Last Updated: January 20, 2023, 00:19 IST
A Pakistani man named by the United Nations as a world terrorist in connection to the Mumbai assaults launched a video Thursday, denying any al-Qaida or Islamic State group hyperlinks. He didn’t, nonetheless, make any point out of the 2008 terrorist assaults in India that killed 166 folks.
The U.N. on Tuesday designated Abdul Rehman Makki, 68, an anti-India militant being held in Pakistan, as a terrorist, the world physique’s second such designation in connection to the Mumbai assaults.
He is a senior determine within the outlawed Lashkar-e-Taiba group, which is principally lively within the disputed Himalayan area of Kashmir. He was arrested in 2019 and convicted a yr in a while prices of terror financing, a sentence unrelated to the 2008 terrorist assaults.
On Thursday, Makki launched a video assertion saying the U.N. took motion towards him with out listening to his testimony.
He insisted he by no means met al-Qaida chief Osama Bin Laden, who was killed in a U.S. Navy SEALs raid in 2011 in his hiding place in Pakistan’s northwestern metropolis of Abbottabad, or bin Laden’s successor, Ayman al-Zawahri, killed in a U.S. drone strike in Afghanistan’s capital, Kabul, final July.
Makki additionally stated the U.N. Security Council violated his rights in blacklisting him with out listening to his facet of the story. He additionally claimed he by no means took half in “any terrorist exercise” in his life.
The U.N. Security Council committee overseeing sanctions against al-Qaida and Islamic State extremists and their associates put Makki on the sanctions blacklist after approval by the council’s 15 members. Under the U.N. measure, his assets can be frozen and he will also face a travel ban.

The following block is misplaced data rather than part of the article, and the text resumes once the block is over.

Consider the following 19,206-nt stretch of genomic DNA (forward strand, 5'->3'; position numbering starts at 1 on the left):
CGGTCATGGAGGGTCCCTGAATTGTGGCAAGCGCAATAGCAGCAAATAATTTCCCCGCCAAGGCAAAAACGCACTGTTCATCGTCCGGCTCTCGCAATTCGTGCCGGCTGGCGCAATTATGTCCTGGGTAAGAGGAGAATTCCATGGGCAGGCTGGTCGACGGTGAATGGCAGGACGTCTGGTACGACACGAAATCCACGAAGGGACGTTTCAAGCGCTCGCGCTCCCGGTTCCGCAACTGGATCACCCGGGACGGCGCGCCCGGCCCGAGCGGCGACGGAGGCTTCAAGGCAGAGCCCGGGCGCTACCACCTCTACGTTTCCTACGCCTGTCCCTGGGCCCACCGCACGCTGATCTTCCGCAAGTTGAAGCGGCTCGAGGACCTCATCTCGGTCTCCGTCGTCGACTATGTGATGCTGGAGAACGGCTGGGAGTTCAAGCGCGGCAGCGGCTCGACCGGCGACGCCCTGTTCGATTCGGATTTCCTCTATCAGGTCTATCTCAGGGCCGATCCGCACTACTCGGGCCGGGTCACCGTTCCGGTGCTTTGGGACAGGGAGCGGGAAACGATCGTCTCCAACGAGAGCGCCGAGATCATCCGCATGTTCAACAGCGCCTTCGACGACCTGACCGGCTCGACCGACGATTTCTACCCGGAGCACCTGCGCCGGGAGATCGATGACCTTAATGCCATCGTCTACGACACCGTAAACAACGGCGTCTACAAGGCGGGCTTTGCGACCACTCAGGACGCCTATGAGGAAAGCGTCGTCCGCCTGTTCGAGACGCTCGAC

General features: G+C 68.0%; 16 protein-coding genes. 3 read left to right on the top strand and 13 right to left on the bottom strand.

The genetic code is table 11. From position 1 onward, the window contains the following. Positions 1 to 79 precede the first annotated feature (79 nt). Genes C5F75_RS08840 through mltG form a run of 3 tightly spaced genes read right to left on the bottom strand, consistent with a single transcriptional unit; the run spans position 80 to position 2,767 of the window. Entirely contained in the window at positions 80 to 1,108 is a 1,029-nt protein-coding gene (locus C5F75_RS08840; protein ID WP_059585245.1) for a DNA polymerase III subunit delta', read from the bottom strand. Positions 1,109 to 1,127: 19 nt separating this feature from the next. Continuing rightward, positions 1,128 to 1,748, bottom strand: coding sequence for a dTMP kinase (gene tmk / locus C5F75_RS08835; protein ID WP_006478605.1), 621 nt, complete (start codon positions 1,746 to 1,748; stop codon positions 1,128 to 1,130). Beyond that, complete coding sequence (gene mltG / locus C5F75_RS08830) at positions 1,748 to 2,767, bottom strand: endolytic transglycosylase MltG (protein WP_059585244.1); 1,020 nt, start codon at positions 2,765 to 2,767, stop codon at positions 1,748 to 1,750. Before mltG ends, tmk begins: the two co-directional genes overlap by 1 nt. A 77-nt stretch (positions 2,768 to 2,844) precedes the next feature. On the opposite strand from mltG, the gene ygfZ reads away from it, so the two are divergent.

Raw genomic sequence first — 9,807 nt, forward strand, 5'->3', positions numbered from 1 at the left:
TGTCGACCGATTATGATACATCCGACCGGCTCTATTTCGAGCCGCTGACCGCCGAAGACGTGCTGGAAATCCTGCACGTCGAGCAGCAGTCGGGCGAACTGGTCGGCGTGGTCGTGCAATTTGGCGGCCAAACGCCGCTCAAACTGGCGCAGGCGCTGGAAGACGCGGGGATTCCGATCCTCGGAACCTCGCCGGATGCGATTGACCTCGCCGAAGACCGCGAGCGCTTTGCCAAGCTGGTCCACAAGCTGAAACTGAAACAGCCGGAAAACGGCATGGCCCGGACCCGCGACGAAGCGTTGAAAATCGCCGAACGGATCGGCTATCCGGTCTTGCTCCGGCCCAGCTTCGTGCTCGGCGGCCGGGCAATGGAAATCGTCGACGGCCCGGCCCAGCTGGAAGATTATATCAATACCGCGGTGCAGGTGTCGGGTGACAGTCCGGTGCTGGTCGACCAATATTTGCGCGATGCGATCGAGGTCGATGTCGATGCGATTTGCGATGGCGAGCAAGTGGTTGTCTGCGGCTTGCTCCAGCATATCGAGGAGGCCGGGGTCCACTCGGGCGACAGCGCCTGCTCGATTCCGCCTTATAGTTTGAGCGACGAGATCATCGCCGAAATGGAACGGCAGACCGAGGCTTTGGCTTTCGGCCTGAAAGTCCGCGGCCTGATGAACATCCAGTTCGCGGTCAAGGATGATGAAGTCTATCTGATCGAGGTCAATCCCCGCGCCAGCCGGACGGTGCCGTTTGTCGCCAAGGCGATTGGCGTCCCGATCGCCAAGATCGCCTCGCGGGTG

After Makki’s blacklisting, Pakistan’s Foreign Ministry said Pakistan is itself a victim of terrorism and supports counter-terrorism efforts at the international level, including at the U.N.
However, although convicted, Makki is not in prison but under house arrest at an undisclosed location in Pakistan.
Makki is a close relative of Hafiz Saeed, a militant leader accused of orchestrating the Mumbai attacks. Saeed, 72, is serving a 31-year prison sentence and was designated a terrorist by the United States and the U.N. Security Council after the 2008 Mumbai attacks.
Saeed, like Makki, was never charged in Pakistan in connection with the Mumbai attacks, which further strained relations between bitter regional rivals Pakistan and India.
In the video, Makki spoke at length about Kashmir, which is divided between Pakistan and India but claimed by both in its entirety. Since gaining independence from Britain in 1947, Pakistan and India, have fought two of their three wars over Kashmir.
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(This story has not been edited by News18 employees and is revealed from a syndicated information company feed)